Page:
Interview: Sungard AS’ Joseph George on Data Protection During Hurricane Season

Interview Sungard AS Joseph George on Data Protection During Hurricane SeasonJoseph George is the vice president of product management and global recovery services at Sungard Availability Services (Sungard AS). With Hurricane Florence approaching, many organizations are anxiously preparing for the natural disaster. In a situation like this, it’s helpful to have some guidelines that are specific to the current problem. With five years of experience at Sungard AS, George was able to give insightful advice on how to best protect your business during hurricane season.

What is the potential business impact of a storm like Hurricane Florence?

AccuWeather estimates that Hurricane Florence will cause $30-60 billion in economic impact and damage. Despite being downgraded to a category 2 hurricane, it has grown in size and is predicted to move slowly across its path, which could result in dangerous flooding. If businesses did not properly prepare, a process that typically requires months of work, there’s potential the storm will not only prevent normal business operations, but could cause damage so severe that the business may never recover.

What are some preemptive measures businesses can take to protect their data during hurricane season?

Businesses should prepare months in advance of hurricane season and focus on developing and implementing a well thought out disaster recovery (DR) plan that protects their data, systems and minimizes disruptions. There are the three main components that businesses need to address.

  1. Data Protection: If you don’t have your data at an off-site, geographically separated, secure location, then you are exposed. How you choose to get your data off-site – via tape, disk backup, storage replication, or server replication – will depend upon the mission-criticality of your particular applications and the amount of business downtime or recovery time objective (RTO) and amount of data loss or recovery point objective (RPO) for each. However, simply having your data protected at a second location does not in and of itself make for a DR plan.
  2. System Recovery: This constitutes the platforms, servers, networks, and storage that you will need to actually recover your applications. Your recovery environment should align with your production environment, and be compatible with all the above perspectives. If your recovery environment has changed over time, then ideally you have performed adequate change management between your production and recovery environments so that when you attempt to recover your data, the two are in sync.
  3. People, Processes, and Programs:
  • People: It should be obvious that it will be people – your staff – who perform the recoveries. Therefore, it is imperative that they have an operational place to work, with the right equipment, space, and communications to enable them to do their jobs. It is also important that they have the right expertise and focus to successfully recover your data and applications.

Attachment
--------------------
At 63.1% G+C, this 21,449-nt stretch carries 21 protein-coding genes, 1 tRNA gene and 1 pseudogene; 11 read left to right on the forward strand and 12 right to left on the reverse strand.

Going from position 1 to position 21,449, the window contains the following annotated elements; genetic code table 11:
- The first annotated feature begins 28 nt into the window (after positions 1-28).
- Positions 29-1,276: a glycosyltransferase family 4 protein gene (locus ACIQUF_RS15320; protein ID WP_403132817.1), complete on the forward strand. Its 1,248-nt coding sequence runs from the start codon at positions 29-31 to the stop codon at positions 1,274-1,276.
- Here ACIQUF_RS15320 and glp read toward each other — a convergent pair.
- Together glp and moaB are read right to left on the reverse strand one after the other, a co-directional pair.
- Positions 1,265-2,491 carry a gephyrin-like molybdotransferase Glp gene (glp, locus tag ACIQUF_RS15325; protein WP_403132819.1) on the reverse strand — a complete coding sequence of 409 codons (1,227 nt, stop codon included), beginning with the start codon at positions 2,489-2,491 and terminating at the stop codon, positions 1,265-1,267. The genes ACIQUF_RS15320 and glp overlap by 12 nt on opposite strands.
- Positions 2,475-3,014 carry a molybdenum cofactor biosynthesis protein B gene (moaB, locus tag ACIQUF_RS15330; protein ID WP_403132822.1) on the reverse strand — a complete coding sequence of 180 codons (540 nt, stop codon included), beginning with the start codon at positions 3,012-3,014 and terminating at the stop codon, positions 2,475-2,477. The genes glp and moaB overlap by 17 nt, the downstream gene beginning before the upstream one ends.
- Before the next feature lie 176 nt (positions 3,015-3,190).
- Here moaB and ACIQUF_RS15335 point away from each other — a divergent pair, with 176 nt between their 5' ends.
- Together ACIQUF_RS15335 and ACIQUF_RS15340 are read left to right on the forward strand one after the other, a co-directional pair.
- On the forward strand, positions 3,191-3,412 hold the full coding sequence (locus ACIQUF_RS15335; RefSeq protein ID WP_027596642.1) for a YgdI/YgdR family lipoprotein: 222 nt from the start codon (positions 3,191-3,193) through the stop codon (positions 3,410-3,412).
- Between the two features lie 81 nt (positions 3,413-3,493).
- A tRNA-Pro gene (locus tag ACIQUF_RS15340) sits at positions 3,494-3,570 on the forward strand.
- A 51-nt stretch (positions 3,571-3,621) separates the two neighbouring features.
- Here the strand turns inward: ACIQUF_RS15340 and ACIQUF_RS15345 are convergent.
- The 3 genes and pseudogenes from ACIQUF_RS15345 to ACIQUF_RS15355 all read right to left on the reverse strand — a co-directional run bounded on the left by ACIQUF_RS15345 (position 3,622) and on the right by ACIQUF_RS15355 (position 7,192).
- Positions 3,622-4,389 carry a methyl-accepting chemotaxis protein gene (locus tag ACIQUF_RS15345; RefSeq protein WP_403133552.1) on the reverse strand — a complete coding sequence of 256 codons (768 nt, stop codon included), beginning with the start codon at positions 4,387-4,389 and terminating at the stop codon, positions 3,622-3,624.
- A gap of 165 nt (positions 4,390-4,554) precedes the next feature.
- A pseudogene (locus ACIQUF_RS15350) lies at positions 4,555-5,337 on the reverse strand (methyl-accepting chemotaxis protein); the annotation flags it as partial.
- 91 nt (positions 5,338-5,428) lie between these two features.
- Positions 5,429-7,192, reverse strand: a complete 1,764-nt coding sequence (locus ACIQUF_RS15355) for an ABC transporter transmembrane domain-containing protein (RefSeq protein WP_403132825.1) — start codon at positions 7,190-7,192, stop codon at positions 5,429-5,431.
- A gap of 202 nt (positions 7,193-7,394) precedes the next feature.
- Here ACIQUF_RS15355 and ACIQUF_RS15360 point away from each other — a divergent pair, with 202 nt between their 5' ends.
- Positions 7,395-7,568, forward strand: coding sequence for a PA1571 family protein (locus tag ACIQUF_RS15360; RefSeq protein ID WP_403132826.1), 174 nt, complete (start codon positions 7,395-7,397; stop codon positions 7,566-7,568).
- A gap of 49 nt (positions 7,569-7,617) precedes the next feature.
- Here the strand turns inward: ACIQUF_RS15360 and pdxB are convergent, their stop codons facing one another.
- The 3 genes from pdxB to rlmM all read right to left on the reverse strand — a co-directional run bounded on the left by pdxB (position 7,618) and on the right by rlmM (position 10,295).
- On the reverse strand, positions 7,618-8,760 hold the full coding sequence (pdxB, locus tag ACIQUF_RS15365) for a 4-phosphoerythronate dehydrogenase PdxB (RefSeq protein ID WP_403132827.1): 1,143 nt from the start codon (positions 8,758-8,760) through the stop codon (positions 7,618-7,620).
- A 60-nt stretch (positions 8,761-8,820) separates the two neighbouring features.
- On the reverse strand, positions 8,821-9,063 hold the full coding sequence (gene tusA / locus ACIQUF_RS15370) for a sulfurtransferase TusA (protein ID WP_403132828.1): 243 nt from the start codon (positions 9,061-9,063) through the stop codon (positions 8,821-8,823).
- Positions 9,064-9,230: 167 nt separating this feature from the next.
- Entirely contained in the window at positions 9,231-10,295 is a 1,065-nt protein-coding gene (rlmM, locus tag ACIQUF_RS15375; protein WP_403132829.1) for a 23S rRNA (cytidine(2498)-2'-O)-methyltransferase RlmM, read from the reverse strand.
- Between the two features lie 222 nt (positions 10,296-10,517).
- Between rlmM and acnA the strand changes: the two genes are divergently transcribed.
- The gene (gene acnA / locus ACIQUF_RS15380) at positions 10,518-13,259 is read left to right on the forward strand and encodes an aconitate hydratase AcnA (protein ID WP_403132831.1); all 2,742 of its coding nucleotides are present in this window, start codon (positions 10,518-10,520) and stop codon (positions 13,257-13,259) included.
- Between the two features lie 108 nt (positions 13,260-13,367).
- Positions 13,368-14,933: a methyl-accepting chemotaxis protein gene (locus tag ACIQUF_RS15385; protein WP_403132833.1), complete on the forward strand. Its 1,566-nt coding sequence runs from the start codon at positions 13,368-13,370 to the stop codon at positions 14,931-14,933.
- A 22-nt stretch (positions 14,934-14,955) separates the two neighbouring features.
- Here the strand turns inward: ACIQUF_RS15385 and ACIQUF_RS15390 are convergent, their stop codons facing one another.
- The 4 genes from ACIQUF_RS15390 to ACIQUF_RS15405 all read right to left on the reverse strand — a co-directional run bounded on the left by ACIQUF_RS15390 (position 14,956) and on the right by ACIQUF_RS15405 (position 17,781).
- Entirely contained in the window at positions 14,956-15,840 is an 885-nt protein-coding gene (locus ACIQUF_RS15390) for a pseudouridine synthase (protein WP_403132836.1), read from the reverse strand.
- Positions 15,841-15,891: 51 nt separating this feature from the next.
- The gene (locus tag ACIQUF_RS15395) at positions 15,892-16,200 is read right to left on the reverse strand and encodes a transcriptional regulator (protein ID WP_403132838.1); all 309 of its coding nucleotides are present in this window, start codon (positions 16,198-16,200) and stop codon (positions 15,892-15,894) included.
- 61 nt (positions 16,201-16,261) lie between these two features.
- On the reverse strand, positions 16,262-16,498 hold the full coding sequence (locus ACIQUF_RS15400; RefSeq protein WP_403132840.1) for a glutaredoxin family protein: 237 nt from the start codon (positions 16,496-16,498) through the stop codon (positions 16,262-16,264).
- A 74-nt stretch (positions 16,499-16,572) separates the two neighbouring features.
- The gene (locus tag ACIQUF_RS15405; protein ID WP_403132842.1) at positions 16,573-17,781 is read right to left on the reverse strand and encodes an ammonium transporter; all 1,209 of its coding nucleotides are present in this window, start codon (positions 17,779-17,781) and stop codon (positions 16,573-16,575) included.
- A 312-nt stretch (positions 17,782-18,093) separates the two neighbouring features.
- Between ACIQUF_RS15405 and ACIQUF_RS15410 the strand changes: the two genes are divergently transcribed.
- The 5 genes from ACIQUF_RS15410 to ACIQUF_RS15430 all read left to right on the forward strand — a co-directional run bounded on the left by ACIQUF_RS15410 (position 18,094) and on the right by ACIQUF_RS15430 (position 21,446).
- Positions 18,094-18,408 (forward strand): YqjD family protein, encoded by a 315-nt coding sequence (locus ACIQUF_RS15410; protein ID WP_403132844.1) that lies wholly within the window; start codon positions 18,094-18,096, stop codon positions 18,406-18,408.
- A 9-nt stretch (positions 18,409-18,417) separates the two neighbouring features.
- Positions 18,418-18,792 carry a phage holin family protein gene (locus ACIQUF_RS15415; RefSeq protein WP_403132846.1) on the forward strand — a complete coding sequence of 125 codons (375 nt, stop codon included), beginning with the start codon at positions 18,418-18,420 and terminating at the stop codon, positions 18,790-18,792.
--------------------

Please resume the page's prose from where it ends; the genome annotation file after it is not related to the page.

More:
• Processes: These are the procedures and “runbooks” that document the steps of the recovery. Your recovery will only be as successful as your “last-known good” procedure, so if these are not updated or correctly maintained, then you run a significant risk of failing at recovering your applications and data.
  • Programs: This refers to the ongoing lifecycle and management of the DR program, and governs crucial activities like test planning and execution, post-test analyses, execution of change management, and active integration of best practices and lessons learned on an ongoing basis.

How can businesses reduce the risk of downtime during this period?

While a key part of a successful recovery will depend on the amount of planning done well in advance of the disaster, there are a few things that should be considered in the time leading up to and during a disaster.

  1. Execute your business continuity (BC) and DR plans. Make sure the team is ready to go and prepared to enact your BC/DR plans in advance of the storm hitting. These plans could include a range of activities including sandbagging of critical facilities, relocating business-critical employees to alternate workplace facilities, crisis communications and failover of your IT systems and applications.
  2. If you’re in an affected area, consider taking steps to protect your production assets such as moving critical equipment to elevations higher than the forecasted flood level so that you can ensure those assets can be available for failback post-disaster recovery.
  3. Communicate with employees to keep everyone up to speed on what’s happening and if there are any actions that need to be taken. Tell employees to stay away from dangerous areas that may results from storm damage – contaminated floodwaters, unstable structures, and electrical hazards, etc.
  4. Anticipate and arrange for any supplies and equipment that may be needed to be purchased post-recovery to replace any damaged assets.

How can organizations best recover lost data during a natural disaster?

In order to fully recover data in the event of a disaster, companies must develop and implement a DR plan, test that plan frequently, and keep their recovery plans and procedures in sync with the on-going production changes occurring in their organization to ensure that systems and applications can be successfully recovered at an off-site location.

Tess Hanna
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